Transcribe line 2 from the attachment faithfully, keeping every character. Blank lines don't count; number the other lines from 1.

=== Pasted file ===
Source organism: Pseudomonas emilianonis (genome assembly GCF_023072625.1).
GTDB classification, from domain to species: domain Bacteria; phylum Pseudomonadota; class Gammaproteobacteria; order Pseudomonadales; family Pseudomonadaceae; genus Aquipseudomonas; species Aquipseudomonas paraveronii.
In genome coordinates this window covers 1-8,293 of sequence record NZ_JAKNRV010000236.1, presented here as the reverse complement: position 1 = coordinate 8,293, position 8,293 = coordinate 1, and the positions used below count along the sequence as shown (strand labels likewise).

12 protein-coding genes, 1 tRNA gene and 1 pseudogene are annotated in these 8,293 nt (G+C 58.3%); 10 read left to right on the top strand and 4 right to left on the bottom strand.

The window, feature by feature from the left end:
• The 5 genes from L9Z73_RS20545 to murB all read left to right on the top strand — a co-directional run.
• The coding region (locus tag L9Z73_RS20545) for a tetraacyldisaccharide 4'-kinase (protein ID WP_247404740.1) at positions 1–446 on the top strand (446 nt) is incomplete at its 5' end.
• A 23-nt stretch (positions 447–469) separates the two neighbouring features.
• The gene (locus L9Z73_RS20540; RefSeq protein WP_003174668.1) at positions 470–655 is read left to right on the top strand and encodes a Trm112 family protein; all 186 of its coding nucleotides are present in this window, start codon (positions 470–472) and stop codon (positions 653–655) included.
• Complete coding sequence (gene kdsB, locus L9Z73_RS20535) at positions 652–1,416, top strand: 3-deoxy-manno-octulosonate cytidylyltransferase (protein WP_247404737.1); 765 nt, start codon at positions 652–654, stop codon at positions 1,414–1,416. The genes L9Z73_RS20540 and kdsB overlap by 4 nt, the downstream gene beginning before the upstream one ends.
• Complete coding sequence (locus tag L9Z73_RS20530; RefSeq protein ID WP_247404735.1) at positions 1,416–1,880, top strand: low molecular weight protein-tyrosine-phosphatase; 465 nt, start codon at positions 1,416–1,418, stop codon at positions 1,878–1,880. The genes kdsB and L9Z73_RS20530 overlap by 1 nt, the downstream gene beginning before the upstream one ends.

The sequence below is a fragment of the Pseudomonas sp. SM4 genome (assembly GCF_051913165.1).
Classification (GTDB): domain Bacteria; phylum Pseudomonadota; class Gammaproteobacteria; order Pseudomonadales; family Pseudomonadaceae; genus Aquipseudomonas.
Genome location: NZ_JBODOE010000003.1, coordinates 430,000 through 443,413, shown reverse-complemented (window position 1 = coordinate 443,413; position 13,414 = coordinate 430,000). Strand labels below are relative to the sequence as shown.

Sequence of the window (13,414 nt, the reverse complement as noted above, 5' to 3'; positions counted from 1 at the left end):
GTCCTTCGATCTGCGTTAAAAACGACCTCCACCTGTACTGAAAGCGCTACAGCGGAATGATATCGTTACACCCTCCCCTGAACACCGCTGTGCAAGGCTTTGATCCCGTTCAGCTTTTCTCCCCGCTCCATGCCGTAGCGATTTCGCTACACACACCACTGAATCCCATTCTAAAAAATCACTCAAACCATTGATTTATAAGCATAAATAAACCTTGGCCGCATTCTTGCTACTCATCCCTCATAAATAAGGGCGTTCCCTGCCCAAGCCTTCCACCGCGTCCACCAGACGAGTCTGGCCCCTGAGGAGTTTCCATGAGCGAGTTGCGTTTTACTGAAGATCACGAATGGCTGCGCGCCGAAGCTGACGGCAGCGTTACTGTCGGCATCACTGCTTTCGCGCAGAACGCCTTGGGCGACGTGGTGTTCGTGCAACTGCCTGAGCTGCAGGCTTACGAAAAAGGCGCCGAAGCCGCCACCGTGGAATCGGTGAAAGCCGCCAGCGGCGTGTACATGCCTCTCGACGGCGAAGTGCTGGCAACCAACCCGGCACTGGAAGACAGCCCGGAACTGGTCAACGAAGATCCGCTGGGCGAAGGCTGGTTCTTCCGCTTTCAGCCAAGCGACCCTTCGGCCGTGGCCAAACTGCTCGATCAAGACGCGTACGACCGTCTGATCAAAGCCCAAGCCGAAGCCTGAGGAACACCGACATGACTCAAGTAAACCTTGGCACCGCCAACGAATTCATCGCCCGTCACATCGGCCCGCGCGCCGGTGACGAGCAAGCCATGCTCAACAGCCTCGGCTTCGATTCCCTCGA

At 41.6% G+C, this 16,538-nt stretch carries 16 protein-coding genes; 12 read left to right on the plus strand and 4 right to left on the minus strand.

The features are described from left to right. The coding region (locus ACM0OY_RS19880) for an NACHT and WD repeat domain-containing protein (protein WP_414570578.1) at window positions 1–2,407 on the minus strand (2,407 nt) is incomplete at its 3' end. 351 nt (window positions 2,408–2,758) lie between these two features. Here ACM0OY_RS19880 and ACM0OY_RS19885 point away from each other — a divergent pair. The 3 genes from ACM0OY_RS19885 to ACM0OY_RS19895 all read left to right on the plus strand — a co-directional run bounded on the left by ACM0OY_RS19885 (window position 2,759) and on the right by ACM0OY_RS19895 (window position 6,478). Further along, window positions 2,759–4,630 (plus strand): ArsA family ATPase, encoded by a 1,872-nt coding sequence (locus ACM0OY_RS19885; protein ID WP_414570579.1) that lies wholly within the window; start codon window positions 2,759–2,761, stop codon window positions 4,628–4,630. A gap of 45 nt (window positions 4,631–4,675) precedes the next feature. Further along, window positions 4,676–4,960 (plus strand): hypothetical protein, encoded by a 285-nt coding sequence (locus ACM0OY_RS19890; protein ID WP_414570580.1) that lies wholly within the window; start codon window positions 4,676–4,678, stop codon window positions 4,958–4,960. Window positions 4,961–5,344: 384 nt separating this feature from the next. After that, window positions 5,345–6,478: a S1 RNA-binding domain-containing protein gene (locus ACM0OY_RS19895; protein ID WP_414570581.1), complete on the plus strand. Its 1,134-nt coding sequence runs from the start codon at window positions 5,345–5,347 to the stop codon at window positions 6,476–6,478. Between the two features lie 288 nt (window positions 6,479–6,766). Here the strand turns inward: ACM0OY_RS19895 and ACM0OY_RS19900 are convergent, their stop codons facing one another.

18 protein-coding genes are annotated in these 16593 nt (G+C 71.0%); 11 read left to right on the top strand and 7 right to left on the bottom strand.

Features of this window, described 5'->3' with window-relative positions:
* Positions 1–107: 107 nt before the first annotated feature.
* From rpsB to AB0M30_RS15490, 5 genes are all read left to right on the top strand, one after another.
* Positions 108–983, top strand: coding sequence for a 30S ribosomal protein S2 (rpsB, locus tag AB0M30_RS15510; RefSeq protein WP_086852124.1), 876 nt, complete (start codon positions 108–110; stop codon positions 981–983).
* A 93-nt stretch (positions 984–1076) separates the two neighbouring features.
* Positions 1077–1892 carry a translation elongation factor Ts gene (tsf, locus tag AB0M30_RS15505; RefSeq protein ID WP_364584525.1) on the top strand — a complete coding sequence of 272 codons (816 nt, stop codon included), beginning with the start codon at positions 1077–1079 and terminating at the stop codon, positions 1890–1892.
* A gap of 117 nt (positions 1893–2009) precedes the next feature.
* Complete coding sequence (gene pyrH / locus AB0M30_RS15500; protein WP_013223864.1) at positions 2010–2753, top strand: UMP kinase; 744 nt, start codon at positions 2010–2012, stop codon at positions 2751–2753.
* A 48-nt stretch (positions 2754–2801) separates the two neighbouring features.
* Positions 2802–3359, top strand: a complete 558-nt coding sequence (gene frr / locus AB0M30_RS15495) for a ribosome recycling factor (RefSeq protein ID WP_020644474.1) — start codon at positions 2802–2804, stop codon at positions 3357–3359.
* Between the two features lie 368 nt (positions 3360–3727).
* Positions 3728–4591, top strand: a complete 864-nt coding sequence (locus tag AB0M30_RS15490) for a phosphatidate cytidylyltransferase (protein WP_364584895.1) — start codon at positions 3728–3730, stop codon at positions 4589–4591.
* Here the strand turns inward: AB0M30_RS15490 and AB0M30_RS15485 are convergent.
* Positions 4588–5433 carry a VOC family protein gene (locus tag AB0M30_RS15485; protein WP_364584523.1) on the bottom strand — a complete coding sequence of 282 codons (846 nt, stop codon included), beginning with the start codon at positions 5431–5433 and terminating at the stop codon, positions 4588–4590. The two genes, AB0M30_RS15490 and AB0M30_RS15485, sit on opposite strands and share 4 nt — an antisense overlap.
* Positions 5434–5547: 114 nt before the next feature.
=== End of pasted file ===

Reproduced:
GTDB classification, from domain to species: domain Bacteria; phylum Pseudomonadota; class Gammaproteobacteria; order Pseudomonadales; family Pseudomonadaceae; genus Aquipseudomonas; species Aquipseudomonas paraveronii.